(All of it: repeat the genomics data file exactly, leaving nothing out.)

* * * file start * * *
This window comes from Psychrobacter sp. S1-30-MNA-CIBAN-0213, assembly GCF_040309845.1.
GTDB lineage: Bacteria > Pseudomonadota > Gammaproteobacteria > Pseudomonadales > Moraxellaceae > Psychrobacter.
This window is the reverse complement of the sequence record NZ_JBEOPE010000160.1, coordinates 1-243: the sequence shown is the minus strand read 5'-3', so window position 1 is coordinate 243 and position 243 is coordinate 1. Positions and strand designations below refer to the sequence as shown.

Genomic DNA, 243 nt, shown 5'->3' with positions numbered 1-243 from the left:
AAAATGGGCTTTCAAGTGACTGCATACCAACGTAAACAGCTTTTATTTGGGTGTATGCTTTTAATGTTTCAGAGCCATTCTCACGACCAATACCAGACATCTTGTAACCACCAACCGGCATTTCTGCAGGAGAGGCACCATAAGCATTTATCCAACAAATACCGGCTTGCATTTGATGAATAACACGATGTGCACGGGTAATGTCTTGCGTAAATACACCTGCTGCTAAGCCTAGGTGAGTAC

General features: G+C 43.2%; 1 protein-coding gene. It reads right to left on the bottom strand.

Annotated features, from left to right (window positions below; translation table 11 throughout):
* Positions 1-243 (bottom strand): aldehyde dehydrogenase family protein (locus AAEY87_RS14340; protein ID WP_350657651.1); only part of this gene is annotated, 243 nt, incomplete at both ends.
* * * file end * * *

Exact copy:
This window comes from Psychrobacter sp. S1-30-MNA-CIBAN-0213, assembly GCF_040309845.1.
GTDB lineage: Bacteria > Pseudomonadota > Gammaproteobacteria > Pseudomonadales > Moraxellaceae > Psychrobacter.
This window is the reverse complement of the sequence record NZ_JBEOPE010000160.1, coordinates 1-243: the sequence shown is the minus strand read 5'-3', so window position 1 is coordinate 243 and position 243 is coordinate 1. Positions and strand designations below refer to the sequence as shown.

Genomic DNA, 243 nt, shown 5'->3' with positions numbered 1-243 from the left:
AAAATGGGCTTTCAAGTGACTGCATACCAACGTAAACAGCTTTTATTTGGGTGTATGCTTTTAATGTTTCAGAGCCATTCTCACGACCAATACCAGACATCTTGTAACCACCAACCGGCATTTCTGCAGGAGAGGCACCATAAGCATTTATCCAACAAATACCGGCTTGCATTTGATGAATAACACGATGTGCACGGGTAATGTCTTGCGTAAATACACCTGCTGCTAAGCCTAGGTGAGTAC

General features: G+C 43.2%; 1 protein-coding gene. It reads right to left on the bottom strand.

Annotated features, from left to right (window positions below; translation table 11 throughout):
* Positions 1-243 (bottom strand): aldehyde dehydrogenase family protein (locus AAEY87_RS14340; protein ID WP_350657651.1); only part of this gene is annotated, 243 nt, incomplete at both ends.